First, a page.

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Example #12.11: Check-shoving 2nd pair in a 3-bet pot

No-Limit Hold’em, $0.50 BB (6 handed)

UTG ($50)
HJ ($63.99)
CO ($29.60)
Button ($112.18) 22/28/35 Hero (SB) ($15.25)

BB ($112.85)

Preflop: Hero is SB with Q♠, 8♥
3 folds, Button bets $1, Hero raises to $2.50, 1 fold, Button calls $1.50

This opponent opens 46% from the button, so I 3-bet small with a polarized range and get flatted. This appears to be a pretty awful play against a short stack, unless he is trapping with a big pair.

Flop: ($5.50) 6♦, 8♦, 10♠ (2 players)
Hero checks, Button bets $4, Hero raises to $12.75 (All-In), Button calls $8.75
I flop middle pair on a draw heavy board. Leading here will likely only get me action when I am crushed, so the obvious play is to check-shove. Folding 2nd pair here in a 3-bet pot is never an option.

Turn: ($31) 3♥ (2 players, 1 all-in) River: ($31) 6♣ (2 players, 1 all-in) Total pot: $31 | Rake: $1.55

Re sults:

Button had 5♣, 7♣ (one pair, sixes).
Hero had Q♠, 8♥ (two pair, eights and sixes).
Outcome: Hero won $29.45.
The button makes a -EV play by flatting a 3-bet with lousy implied odds. He is then forced to stack off with an open-ended straight draw on the flop. This is a rare situation, but it highlights a couple of the strengths of playing a small stack. Being short both amplifies our aggressive opponent’s mistakes and makes it very easy to leverage our stack against him.

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Example #12.12: Check shoving a draw against a player who floats often

No-Limit Hold’em, $0.50 BB (6 handed)

Hero (UTG) ($11.80)

HJ ($21.42)
CO ($15) 48/10/35 Folds to c-bet 33% Button ($38.76)
SB ($23.86)

BB ($20.27) 87/2/25

Preflop: Hero is UTG with 7♦, 9♦
Hero bets $1, 1 fold, CO (poster) calls $0.50, 3 folds
Hero opens a suited semi-connector with two fish behind. With dead money posted, we are hoping for a multi-way pot.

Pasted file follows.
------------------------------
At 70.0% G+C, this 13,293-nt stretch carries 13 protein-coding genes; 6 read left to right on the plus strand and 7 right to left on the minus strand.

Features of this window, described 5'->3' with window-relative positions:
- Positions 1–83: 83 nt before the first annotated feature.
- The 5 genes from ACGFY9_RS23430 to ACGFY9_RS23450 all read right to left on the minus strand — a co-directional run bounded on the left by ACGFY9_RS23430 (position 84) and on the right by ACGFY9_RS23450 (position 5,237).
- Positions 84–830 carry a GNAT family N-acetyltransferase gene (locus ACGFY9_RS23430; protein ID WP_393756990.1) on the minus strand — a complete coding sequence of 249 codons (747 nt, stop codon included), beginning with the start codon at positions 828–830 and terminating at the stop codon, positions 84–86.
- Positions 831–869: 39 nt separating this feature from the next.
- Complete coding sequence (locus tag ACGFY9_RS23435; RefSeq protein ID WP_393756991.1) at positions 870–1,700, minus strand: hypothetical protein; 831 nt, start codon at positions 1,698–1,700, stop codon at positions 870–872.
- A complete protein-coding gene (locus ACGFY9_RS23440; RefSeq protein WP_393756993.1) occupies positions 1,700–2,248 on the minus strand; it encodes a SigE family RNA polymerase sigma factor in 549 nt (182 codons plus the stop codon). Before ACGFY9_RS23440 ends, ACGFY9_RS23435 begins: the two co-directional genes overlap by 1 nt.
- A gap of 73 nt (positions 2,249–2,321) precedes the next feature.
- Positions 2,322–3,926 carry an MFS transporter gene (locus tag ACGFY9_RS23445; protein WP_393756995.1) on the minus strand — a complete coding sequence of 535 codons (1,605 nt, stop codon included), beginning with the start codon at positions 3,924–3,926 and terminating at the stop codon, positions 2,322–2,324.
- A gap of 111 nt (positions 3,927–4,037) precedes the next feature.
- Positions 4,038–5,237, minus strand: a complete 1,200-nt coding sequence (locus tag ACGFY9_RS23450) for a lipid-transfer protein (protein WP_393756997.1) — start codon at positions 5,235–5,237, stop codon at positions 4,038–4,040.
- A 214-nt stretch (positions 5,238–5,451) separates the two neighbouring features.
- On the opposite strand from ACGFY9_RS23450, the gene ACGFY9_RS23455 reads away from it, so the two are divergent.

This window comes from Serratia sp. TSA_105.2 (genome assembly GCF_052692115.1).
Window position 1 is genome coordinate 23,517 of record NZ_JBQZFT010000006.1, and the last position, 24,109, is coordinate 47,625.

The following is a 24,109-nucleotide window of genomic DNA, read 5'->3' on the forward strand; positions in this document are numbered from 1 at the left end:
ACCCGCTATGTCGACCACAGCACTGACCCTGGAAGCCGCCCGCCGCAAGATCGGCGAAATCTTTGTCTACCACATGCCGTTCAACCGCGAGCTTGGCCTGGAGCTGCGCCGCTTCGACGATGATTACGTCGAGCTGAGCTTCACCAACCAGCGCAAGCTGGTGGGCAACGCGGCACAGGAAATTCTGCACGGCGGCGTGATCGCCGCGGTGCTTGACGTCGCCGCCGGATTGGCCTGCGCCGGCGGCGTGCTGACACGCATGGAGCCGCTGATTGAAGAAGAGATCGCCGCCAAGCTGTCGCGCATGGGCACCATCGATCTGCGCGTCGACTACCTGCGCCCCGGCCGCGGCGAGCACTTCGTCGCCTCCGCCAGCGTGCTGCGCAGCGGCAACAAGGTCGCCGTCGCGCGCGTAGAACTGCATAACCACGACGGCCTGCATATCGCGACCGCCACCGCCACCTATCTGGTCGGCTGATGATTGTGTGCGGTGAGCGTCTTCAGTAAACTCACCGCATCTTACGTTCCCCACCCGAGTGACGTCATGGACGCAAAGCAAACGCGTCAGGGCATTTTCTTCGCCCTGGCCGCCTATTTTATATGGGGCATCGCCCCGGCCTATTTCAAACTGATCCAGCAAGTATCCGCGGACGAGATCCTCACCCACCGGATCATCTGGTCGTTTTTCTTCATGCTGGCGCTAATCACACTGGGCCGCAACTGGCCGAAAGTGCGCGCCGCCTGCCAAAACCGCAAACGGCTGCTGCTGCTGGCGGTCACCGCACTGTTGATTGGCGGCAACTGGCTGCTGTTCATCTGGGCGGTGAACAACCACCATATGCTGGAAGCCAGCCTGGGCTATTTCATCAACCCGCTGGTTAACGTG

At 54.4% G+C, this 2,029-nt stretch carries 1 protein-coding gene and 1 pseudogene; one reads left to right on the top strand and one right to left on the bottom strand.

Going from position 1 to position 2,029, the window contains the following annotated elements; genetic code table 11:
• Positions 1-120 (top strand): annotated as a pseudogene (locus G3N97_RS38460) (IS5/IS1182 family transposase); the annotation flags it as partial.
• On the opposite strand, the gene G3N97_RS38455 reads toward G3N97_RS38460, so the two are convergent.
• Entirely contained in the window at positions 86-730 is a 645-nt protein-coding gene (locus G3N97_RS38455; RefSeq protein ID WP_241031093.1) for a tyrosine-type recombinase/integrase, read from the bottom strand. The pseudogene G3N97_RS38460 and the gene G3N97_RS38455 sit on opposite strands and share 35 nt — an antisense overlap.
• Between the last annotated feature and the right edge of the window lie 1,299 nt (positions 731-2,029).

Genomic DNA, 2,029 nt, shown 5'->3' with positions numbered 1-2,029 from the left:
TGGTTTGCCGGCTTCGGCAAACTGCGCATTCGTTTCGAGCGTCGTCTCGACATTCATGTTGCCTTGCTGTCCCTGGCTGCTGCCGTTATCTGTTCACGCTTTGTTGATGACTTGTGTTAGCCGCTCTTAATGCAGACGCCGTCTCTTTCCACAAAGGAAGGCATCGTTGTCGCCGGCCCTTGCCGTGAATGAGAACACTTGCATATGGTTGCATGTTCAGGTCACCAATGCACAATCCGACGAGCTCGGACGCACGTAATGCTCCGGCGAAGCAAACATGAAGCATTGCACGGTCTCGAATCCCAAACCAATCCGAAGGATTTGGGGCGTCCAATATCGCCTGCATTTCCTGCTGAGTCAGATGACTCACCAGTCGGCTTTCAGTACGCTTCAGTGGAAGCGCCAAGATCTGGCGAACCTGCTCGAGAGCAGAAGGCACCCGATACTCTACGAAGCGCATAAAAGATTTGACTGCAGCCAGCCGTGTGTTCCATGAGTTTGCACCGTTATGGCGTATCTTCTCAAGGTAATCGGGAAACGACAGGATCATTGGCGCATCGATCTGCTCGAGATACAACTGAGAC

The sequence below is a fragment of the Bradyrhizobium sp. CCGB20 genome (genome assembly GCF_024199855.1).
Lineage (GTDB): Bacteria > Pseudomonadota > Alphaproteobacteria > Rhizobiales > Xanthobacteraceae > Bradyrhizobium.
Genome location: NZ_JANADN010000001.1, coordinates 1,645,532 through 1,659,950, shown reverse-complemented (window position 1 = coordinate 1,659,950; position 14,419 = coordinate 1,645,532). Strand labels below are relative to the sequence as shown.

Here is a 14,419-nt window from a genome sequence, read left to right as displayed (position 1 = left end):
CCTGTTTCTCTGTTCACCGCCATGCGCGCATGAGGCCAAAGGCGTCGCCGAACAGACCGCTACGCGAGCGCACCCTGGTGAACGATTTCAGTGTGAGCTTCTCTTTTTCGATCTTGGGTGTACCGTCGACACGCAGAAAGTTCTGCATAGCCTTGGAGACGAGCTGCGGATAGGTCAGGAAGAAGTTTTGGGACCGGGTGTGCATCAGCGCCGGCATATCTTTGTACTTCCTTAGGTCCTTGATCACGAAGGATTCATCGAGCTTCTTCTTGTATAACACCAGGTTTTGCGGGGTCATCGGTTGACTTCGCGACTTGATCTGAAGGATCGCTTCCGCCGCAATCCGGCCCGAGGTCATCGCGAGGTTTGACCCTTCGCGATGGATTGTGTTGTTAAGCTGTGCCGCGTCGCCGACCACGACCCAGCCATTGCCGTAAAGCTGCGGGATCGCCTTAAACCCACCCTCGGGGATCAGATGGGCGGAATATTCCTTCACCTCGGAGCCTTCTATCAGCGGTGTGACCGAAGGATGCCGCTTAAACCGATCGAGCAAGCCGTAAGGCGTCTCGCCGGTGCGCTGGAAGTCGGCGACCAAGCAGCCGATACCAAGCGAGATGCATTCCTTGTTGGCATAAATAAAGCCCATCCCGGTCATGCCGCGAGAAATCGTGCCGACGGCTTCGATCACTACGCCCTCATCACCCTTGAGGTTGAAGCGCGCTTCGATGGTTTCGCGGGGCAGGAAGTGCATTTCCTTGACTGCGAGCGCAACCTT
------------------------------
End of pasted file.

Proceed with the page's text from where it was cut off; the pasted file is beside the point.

Flop: ($2.75) 6♠, 8♦, Q♠ (2 players)
Hero checks, CO bets $2.75, Hero raises to $10.80 (All-In), 1 fold
Hero flops open-ended with a backdoor flush draw. This is an easy situation to play incorrectly. Hero could c-bet big and shove any turn, but in doing so would only invite action from much better hands. A much better play is to check and either keep the pot small or shove over any bet and get the money in with two cards still to come. This allows the possibility of two profitable scenarios. We either get to see the turn cheaply and make a delayed c-bet after being shown weakness, or we allow our opponent to bluff at the flop and force him to fold many hands that beat us.
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Alternative Line On Dry Flops: The Turn Check-Shove

Against a variety of players, this is an exploitative play I like to use with my tier 1 and strongest tier 2 hands while out of position. It is designed to take advantage of the inherently aggressive nature of online players. It works very well against both habitual floaters and players who you expect have a strong range when they call your flop c-bet.

The way it works is that after you c-bet the flop and get called, you check the turn with the top of your range in order to induce a bet. If your opponent bets, then the trap is set as you spring to life with a check-raise and stick the rest of your chips in. While this line is only useful out of position, the reason it is so powerful is that it exploits both tight players and those that float with a wide range in position.

Tight players will usually have a strong range and will tend to bet when checked to, since they will want to extract maximum value after “hitting their hand.” They will then almost never fold to the shove. Even if they do happen to have a marginal hand, they may believe they are “priced in” and feel obligated to call. Whereas, if you had double barreled, they might have gotten away.

But the player type that this line works best against is aggressive regulars. Their overall range will typically be weaker, and so they will not be able to call a barrel often. This move allows them to put

some more money in the pot with their bluffing range before they fold. It also balances your game and has the potential to slow them down on future floats. Furthermore, if your opponent checks back the turn and does not fall for the trap, you still have an opportunity to bet and get value on the river. At this point, the pot will be small, and your opponent may be willing to look you up a bit lighter since you showed weakness on the turn by not barreling.